Equation of Motion (EOM) derivation of RPA

The Equation of Motion derivations of excited state and response properties are elegant, and (in my opinion) very direct. Here I’ll give an example of how it can be used to derive TDHF/RPA. We’ve already done it two other ways, and the agreement between them is important if we wish to extend these methods further.

Given an exact ground state, we can say that

\[H \vert n \rangle = E_n \vert n \rangle \ \ \ \ \\]

Define operator \({Q_n^{\dagger}}\) and \({Q_n}\):
\(\vert n \rangle = Q_n^{\dagger} \vert 0 \rangle, \qquad Q_n\vert 0 \rangle = 0 \implies Q_n^{\dagger} = \vert n \rangle \langle 0 \vert \ \ \ \ \\)

These operators generate excited states from the ground state (not excited determinants, as in the case of post-HF correlation methods). So it is clear that, when acting on an exact ground state:

\[[H, Q_n^{\dagger}]\vert 0 \rangle = (E_n - E_0)Q_n^{\dagger} \vert 0 \rangle = \hbar\omega_{0n} Q_n^{\dagger} \vert 0 \rangle\]

Multiply on left by arbitrary state of form \({\langle 0 \vert \delta Q}\), giving
\(\langle 0 \vert [\delta Q, [H, Q_n^{\dagger}]]\vert 0 \rangle = \hbar\omega_{0n} \langle 0 \vert [\delta Q, Q_n^{\dagger}] \vert 0 \rangle \ \ \ \ \\)

Where we have made use of the fact that \({\langle 0 \vert Q_n^{\dagger} = \langle 0 \vert HQ_n^{\dagger} = 0}\). Note that is we express \({Q}\) by particle-hole operators \({a_p^{\dagger}a_q}\), \({a_p^{\dagger}a_q^{\dagger}a_r a_s}\) with coefficients \({C_{pq}}\) and \({C_{pqrs}}\), then \({\delta Q}\) is given by \({\frac{\partial Q}{\partial C} \delta C}\) for arbitrary variations \({\delta C}\). These are in principle exact, since \({\delta Q \vert 0 \rangle}\) exhausts the whole Hilbert space, such that the above equation corresponds to the full Schrödinger equation. Tamm-Dancoff (or Configuration Interaction Singles) can be obtained by approximating \({\vert 0 \rangle \rightarrow \vert \hbox{HF} \rangle}\) and the operator \({Q_n^{\dagger} = \sum\limits_{ia} C_{ia} a_a^{\dagger}a_i}\), restricting ourselves to 1p-1h excitations. Thus \({\delta Q \vert 0 \rangle = \sum_{ia} a_a^{\dagger}a_i \vert \hbox{HF} \rangle \delta C_{ai}}\), (\({\delta C_{ai}}\) cancels), and
\(\sum\limits_{bj} \langle \hbox{HF} \vert [a_i^{\dagger}a_a, [H, a_b^{\dagger}a_j]]\vert \hbox{HF} \rangle C_{jb} = \hbar\omega \langle \hbox{HF} \vert [a_i^{\dagger}a_a, a_a^{\dagger}a_i] \vert \hbox{HF} \rangle C_{ia} \ \ \ \ \\)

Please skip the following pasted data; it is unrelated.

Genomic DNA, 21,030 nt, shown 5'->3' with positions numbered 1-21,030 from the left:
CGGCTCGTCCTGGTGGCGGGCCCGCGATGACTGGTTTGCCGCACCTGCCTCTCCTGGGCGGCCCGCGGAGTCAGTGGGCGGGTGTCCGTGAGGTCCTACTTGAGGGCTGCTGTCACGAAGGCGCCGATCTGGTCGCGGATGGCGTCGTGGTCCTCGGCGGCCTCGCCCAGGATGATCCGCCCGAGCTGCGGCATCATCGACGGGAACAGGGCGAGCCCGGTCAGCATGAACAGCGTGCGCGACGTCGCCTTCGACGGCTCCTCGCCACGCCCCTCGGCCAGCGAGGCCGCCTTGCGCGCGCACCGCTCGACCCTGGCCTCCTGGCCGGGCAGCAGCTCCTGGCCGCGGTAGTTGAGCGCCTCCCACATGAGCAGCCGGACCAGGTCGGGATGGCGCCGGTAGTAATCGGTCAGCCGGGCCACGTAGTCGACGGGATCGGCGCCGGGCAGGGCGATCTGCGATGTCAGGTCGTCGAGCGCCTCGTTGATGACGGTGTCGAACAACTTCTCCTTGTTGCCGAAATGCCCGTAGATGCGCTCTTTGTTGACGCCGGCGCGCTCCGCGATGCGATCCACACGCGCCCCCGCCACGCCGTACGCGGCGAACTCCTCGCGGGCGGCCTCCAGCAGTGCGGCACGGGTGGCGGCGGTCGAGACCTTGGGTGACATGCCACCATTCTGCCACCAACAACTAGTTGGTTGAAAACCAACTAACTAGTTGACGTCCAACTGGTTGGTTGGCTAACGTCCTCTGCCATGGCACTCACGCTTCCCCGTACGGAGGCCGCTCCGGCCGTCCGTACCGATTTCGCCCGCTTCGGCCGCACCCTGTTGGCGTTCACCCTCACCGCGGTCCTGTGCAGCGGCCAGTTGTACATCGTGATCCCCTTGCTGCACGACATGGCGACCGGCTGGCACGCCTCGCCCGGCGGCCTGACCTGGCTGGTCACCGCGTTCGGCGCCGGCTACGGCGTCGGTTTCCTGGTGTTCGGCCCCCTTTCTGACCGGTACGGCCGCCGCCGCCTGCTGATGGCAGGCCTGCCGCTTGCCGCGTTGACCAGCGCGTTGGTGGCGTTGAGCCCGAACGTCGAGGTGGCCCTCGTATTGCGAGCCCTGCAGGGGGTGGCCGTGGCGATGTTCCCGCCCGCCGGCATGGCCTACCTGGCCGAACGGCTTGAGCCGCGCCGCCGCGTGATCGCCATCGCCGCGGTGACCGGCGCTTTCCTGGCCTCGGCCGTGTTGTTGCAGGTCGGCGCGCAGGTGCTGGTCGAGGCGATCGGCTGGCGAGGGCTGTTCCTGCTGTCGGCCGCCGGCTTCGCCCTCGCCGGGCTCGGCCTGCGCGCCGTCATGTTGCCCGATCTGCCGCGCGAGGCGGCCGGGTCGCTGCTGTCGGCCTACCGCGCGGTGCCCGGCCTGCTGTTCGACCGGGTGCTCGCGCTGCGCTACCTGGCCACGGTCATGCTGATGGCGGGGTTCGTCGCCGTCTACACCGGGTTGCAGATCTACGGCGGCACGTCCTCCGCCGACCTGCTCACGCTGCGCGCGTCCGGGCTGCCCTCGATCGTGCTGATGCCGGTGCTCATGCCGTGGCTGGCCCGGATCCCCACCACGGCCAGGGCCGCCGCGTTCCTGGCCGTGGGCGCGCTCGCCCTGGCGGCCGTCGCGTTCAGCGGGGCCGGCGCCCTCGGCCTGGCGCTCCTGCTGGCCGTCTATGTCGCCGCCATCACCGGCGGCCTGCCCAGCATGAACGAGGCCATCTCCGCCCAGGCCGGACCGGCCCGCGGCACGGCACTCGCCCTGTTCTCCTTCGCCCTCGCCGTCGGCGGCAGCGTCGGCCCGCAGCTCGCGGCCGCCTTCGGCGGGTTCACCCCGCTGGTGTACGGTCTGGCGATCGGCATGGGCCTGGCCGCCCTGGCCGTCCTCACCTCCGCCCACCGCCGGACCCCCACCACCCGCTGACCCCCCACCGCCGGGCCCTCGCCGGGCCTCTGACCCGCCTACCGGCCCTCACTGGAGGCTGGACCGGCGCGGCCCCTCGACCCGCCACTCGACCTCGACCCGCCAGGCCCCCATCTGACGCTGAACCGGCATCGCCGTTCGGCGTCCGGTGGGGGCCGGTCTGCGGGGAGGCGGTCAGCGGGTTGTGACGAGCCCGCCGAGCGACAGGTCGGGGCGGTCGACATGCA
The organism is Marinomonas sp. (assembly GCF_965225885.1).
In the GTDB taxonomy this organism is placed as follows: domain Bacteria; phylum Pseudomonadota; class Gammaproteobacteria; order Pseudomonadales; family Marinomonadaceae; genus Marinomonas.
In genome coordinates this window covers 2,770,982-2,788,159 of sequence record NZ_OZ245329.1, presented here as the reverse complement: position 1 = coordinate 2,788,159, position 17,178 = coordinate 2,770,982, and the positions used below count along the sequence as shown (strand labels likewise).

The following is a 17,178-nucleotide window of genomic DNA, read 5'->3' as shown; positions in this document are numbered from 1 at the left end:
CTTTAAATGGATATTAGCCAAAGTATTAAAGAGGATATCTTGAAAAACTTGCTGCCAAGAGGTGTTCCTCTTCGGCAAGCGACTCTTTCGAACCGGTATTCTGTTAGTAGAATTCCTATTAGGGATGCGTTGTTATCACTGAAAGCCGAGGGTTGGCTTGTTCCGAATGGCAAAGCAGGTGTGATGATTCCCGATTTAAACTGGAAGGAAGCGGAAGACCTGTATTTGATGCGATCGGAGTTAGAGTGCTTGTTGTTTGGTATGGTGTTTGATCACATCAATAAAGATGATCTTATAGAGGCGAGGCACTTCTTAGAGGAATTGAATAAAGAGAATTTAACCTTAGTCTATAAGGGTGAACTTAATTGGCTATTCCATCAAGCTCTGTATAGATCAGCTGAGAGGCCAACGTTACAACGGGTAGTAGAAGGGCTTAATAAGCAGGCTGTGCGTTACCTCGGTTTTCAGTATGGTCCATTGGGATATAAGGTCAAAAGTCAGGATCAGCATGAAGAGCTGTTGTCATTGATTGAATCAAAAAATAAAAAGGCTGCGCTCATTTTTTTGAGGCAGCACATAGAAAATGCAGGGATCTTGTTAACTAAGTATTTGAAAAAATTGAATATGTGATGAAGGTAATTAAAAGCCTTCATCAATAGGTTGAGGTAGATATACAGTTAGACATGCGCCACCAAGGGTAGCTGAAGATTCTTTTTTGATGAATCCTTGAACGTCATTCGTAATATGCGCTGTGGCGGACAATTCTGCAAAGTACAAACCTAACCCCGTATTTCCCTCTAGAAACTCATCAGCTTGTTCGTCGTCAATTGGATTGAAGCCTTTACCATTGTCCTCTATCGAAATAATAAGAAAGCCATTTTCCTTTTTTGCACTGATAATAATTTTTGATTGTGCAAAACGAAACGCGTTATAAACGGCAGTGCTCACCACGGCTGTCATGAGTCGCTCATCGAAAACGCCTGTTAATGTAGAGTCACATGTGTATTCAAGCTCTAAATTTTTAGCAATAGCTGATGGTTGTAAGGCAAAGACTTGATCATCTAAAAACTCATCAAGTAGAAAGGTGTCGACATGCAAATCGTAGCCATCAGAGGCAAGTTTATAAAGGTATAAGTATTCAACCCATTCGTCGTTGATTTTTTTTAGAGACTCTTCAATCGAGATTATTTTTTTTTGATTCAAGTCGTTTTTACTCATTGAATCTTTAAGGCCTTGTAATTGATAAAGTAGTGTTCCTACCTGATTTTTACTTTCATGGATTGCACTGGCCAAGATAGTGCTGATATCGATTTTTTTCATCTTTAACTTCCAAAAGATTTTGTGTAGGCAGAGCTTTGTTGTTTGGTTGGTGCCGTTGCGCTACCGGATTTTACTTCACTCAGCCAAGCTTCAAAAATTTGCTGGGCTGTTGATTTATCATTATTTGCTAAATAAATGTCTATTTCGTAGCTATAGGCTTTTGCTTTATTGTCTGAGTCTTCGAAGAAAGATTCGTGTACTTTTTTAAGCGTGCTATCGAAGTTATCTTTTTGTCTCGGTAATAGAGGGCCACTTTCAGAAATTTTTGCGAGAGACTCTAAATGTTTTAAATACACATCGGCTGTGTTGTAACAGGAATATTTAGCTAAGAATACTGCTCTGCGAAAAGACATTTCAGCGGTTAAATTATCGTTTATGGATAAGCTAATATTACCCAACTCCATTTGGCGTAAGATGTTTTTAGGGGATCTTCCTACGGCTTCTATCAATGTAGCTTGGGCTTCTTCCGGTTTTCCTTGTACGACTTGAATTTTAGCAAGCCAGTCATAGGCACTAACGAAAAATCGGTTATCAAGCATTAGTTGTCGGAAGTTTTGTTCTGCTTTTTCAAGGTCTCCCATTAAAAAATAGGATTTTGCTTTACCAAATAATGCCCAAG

These are the CIS equations. Put another way:
\(\sum\limits_{bj} \left\{(\epsilon_a - \epsilon_i)\delta_{ab}\delta_{ij} + \langle aj \vert \vert ib \rangle \right\} C_{bj} = E^{CIS}C_{ai} \ \ \ \ \\)

Similarly, for RPA/TDHF, if we consider a ground state containing 2p-2h correlations, we can not only create a p-h pair, but also destroy one. Thus (choosing the minus sign for convenience):
\(Q_n^{\dagger} = \sum\limits_{ia} X_{ia} a_a^{\dagger}a_i - \sum\limits_{ia} Y_{ia} a_i^{\dagger}a_a, \qquad \hbox{and} Q_n \vert RPA \rangle = 0 \ \ \ \ \\)

So instead of the basis of only single excitations, and therefore one matrix \({C_{ia}}\), we work in a basis of single excitations and single de-excitations, and have two matrices \({X_{ia}}\) and \({Y_{ia}}\). We also have two kinds of variations \({\delta Q \vert 0 \rangle}\), namely \({a_a^{\dagger}a_i \vert 0 \rangle}\) and \({a_i^{\dagger}a_a \vert 0 \rangle}\). This gives us two sets of equations:
\(\langle \hbox{RPA} \vert [a_i^{\dagger}a_a, [H,Q_n^{\dagger}]]\vert \hbox{RPA} \rangle = \hbar \omega \langle \hbox{RPA} \vert [a_i^{\dagger}a_a, Q_n^{\dagger}] \vert \hbox{RPA} \rangle \notag \ \ \ \ \\)

\[\langle \hbox{RPA} \vert [a_a^{\dagger}a_i, [H,Q_n^{\dagger}]]\vert \hbox{RPA} \rangle = \hbar \omega \langle \hbox{RPA} \vert [a_a^{\dagger}a_i, Q_n^{\dagger}] \vert \hbox{RPA} \rangle \ \ \ \ \\]

These contain only expectation values of our four Fermion operators, which cannot be calculated since we still do not know \({\vert \hbox{RPA} \rangle}\). Thus we assume \({\vert \hbox{RPA} \rangle \rightarrow \vert \hbox{HF} \rangle}\). This gives
\(\langle \hbox{RPA} \vert [a_i^{\dagger}a_a, a_b^{\dagger}a_j] \vert \hbox{RPA} \rangle = \langle \hbox{HF} \vert [a_i^{\dagger}a_a, a_b^{\dagger}a_j] \vert \hbox{HF} \rangle = \delta_{ij}\delta_{ab} \ \ \ \ \\)

The probability of finding states \({a_a^{\dagger}a_i \vert 0 \rangle}\) and \({a_i^{\dagger}a_a \vert 0 \rangle}\) in excited state \({\vert n\rangle}\), that is, the p-h and h-p matrix elements of transition density matrix \({\rho^{(1)}}\) are:
\(\rho^{(1)}_{ai} = \langle 0 \vert a_i^{\dagger}a_a \vert n \rangle \simeq \langle \hbox{HF} \vert [a_i^{\dagger}a_a, Q_n^{\dagger}] \vert \hbox{HF} \rangle = X_{ia} \ \ \ \ \\)

\[\rho^{(1)}_{ia} = \langle 0 \vert a_a^{\dagger}a_i \vert n \rangle \simeq \langle \hbox{HF} \vert [a_a^{\dagger}a_i, Q_n^{\dagger}] \vert \hbox{HF} \rangle = Y_{ia} \ \ \ \ \\]

Thus altogether
\(\begin{bmatrix} \mathbf{A} & \mathbf{B} \\ \mathbf{B}^* & \mathbf{A}^* \\ \end{bmatrix} \begin{bmatrix} \mathbf{X} \\ \mathbf{Y} \\ \end{bmatrix} = \hbar\omega \begin{bmatrix} \mathbf{1} & \mathbf{0} \\ \mathbf{0} & \mathbf{-1} \\ \end{bmatrix} \begin{bmatrix} \mathbf{X} \\ \mathbf{Y} \\ \end{bmatrix} \ \ \ \ \\)

\(A_{ia,jb} = \langle \hbox{HF} \vert [a_i^{\dagger}a_a, [H,a_b^{\dagger}a_j]]\vert \hbox{HF} \rangle \ \ \ \ \\)

\(B_{ia,jb} = - \langle \hbox{HF} \vert [a_i^{\dagger}a_a, [H,a_j^{\dagger}a_b]]\vert \hbox{HF} \rangle \ \ \ \ \\)

which are the TDHF/RPA equations.